that its publishing division has had a million seller. It’s significant that Amazon could, with its traditional publishing business, sell enough of a work to challenge the Big Six publishers. As I wrote about a couple of years ago in A Tale of Two Middles, that’s one way that Amazon can potentially work around the publishers. The e-tailer has tended to lose when going up against them (text-to-speech, and the Agency Model, for two examples), but as indicated in the current Apple trial, the publishers are worried about Amazon gaining more power and luring away their authors.

Congratulations are definitely due to Oliver Pötzsch, who is the author featured in the press release.

However, this isn’t exactly Stephen King territory yet.

Here’s the telling part of the press release:

“… the first Amazon Publishing author to sell 1 million copies in combined print, audio, and Kindle English language editions worldwide.”

That’s right…this is not the same thing as selling a million copies of a hardback book: it combines hardbacks, paperbacks, audiobooks, and e-books. This is also the combined figure for three different titles (the fourth, The Poisoned Pilgrim: A Hangman’s Daughter Tale, can be pre-ordered for July 16th, 2013).

Still, this is no small accomplishment, and can’t make those other tradpubs any happier.

Steve Jobs in the Apple trial

We are winding down in the Apple Agency Model trial, and today, Eddy Cue talked about Steve Jobs role, as reported in this

AllThingsD article by Peter Kafka

Honestly, I looked at another article first to bring you, but it was too tacky. Steve Jobs didn’t always do things with which I agreed, certainly, but I do think that respect is reasonable here.

Cue talked about how Jobs got into the iBooks project, once it was decided it was a go…including picking Winnie-the-Pooh as part of the launch.

It looks like we’ll have closing arguments on Thursday, and I would expect there to be a decision fairly quickly…I like Judge Cote, and I don’t think this will get stretched out for months.

As this point, I do think it’s possible Apple will prevail…

“It was the best of times, it was the worst of years…”

Just doesn’t have the same ring as the original, right?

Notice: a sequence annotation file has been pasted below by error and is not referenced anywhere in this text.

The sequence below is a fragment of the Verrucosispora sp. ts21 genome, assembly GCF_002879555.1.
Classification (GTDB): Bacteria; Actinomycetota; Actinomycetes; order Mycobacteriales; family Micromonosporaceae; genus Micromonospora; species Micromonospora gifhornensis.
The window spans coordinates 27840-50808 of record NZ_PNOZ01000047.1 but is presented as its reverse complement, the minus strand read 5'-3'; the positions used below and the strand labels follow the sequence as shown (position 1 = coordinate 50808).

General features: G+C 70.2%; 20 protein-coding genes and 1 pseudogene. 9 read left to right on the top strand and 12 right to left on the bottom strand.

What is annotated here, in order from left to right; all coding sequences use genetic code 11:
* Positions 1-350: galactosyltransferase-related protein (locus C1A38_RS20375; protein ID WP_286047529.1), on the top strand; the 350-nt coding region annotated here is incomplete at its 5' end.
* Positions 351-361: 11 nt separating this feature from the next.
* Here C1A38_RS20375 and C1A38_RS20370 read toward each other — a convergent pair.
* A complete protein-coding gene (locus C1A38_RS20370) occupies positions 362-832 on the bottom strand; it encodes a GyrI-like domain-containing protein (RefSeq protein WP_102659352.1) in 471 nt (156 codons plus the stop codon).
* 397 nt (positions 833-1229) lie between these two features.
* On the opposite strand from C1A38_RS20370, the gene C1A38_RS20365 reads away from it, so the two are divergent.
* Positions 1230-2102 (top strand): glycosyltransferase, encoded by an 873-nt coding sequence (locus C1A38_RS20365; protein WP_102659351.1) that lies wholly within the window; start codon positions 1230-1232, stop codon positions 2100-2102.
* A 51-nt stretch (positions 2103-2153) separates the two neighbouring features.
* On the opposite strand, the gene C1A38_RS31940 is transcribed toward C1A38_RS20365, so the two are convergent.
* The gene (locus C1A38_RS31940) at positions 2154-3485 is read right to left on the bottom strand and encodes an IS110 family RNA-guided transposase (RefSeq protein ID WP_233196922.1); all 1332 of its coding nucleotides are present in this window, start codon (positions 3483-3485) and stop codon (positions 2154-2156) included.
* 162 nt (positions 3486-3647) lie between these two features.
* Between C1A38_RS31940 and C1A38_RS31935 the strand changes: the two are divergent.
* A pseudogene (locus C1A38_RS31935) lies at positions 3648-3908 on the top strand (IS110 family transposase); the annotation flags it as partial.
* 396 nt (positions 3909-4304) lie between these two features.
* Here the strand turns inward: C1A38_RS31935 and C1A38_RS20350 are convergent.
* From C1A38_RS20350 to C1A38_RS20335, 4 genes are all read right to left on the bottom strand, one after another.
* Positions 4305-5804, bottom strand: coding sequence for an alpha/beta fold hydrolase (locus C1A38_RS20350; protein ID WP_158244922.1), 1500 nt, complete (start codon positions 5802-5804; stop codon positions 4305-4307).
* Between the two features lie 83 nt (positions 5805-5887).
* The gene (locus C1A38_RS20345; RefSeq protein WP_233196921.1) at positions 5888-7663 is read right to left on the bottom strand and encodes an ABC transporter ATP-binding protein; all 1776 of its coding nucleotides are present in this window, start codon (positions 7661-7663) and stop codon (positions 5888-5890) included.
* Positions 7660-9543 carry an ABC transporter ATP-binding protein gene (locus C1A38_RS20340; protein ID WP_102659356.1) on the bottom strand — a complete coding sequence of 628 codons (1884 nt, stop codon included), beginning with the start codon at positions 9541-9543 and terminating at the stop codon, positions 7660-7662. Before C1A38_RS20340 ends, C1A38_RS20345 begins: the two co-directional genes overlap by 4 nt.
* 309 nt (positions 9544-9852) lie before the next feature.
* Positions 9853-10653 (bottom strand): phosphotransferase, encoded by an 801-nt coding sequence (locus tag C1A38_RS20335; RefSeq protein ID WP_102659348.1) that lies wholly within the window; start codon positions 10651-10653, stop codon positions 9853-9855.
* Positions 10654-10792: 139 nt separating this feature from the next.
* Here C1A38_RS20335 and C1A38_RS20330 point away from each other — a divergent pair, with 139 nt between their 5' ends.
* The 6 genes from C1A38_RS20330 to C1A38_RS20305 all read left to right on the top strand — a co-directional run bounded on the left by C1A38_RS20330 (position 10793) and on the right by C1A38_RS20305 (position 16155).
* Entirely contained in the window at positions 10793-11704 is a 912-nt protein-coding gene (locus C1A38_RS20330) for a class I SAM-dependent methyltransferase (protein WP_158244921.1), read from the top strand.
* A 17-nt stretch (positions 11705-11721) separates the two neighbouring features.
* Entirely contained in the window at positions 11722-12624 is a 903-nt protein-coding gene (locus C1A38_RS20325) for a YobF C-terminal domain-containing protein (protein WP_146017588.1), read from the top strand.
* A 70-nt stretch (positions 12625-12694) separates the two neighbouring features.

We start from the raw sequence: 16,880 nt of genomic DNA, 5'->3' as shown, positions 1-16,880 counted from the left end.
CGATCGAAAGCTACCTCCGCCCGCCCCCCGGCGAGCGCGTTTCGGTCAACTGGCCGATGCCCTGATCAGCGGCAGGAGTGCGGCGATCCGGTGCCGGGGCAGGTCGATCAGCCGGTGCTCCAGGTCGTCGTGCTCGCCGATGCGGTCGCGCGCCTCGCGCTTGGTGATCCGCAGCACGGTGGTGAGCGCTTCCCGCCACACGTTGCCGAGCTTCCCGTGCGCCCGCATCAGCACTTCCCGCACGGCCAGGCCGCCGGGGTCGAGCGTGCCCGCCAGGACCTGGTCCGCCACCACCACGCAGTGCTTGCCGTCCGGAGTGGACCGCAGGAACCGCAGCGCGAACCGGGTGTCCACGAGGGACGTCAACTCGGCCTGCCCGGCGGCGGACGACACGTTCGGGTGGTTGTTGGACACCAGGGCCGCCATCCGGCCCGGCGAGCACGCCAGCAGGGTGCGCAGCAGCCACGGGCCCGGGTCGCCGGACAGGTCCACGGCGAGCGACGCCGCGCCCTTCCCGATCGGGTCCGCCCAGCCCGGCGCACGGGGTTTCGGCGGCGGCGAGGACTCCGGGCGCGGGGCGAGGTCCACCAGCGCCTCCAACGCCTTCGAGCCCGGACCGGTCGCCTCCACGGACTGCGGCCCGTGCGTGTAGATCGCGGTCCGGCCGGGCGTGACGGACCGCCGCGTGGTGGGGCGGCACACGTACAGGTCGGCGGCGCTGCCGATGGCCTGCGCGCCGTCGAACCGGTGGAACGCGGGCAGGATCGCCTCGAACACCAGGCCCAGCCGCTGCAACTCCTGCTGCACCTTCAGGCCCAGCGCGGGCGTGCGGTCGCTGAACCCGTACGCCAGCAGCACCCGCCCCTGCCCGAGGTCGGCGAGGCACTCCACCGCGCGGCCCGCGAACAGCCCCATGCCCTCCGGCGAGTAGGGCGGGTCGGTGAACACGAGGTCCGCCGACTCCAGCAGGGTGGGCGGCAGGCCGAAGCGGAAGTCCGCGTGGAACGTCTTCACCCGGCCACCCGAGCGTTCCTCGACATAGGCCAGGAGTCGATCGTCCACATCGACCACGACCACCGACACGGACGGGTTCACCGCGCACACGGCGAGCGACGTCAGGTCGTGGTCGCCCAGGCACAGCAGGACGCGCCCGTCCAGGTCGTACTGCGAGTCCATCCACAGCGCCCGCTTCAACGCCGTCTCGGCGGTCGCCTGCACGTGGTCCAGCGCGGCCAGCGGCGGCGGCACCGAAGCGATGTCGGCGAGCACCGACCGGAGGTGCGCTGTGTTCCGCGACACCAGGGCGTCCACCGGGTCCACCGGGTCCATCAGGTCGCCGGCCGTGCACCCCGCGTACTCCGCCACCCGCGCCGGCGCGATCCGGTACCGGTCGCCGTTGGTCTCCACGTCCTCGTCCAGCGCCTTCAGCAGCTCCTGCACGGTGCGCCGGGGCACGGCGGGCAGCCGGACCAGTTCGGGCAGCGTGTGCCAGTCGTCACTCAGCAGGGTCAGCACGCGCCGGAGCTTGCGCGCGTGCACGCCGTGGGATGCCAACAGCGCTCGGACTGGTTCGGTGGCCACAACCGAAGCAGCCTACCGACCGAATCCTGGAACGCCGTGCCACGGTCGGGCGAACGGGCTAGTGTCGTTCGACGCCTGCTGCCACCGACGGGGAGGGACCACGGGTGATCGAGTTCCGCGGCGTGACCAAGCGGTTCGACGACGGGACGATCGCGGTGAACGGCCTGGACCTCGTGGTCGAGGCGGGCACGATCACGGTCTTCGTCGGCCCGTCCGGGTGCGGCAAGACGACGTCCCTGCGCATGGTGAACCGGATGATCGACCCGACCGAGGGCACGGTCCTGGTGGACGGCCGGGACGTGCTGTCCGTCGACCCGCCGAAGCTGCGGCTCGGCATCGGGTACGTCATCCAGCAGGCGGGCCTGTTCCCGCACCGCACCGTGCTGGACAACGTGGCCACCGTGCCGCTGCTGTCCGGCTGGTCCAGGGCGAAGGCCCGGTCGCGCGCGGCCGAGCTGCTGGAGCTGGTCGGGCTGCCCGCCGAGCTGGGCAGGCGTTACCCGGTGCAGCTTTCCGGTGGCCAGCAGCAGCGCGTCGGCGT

Well, according to this article by Janko Roettgers

Germany’s Fraunhofer Institute is working on an anti-piracy DRM (Digital Rights Management) scheme that would change words in books so that you could identify which copy belong to whom, as a way to combat piracy.

Wait, what? ;)

I mean, I’m sorry, but authors sweat blood sometimes picking just the right combinations of vowels and consonants to tell their tales. I can’t imagine that this kind of “finger-printing” is going to be embraced. I hope-I hope-I hope… :)

Netflix to introduce user profiles

The video giant has figured out that not everybody on the same account has the same tastes. ;)

Huffington Post article by Alexis Kleinman

My adult kid and I share an account (my Significant Other just doesn’t use it), and that does make for some odd recommendations. For one thing, my kid is a linguist…we aren’t even always watching things in the same language! We don’t know quite how it will work yet, but it is supposed to be here by the end of the summer.

Why report on that?

We’re still waiting for Amazon to get something like that going for Kindle accounts. Yes, we have FreeTime for the Kindle Fire, and parental controls on the RSKs (Reflective Screen Kindles…anything but a Fire at this point), but we could certainly use something simpler. My SO is not going to read the Doctor Who book I borrowed from the Kindle Owners’ Lending Library this month, so it just sort of clutters things up.

I mentioned that we might see more software/service changes from Amazon this year than radical hardware changes (although I would figure that we’ll get new hardware), and this “profiles within accounts” kind of thing could certainly attract a lot of people.

Kindle for Windows 8 update

In this Amazon Kindle forum thread

Kindle for Windows 8 update 2.0

Amazon announced a new version of Kindles for Window 8. It’s bringing quite a few new features:

* Ability to search from inside a book
* Redesigned home screen and in-book navigation
* Easier bookmarking
* Filtering of Notes and Bookmarks
* Option to sample recommended books
* Live Tile displays of the book you’re reading
* Updated view options menu, library and search views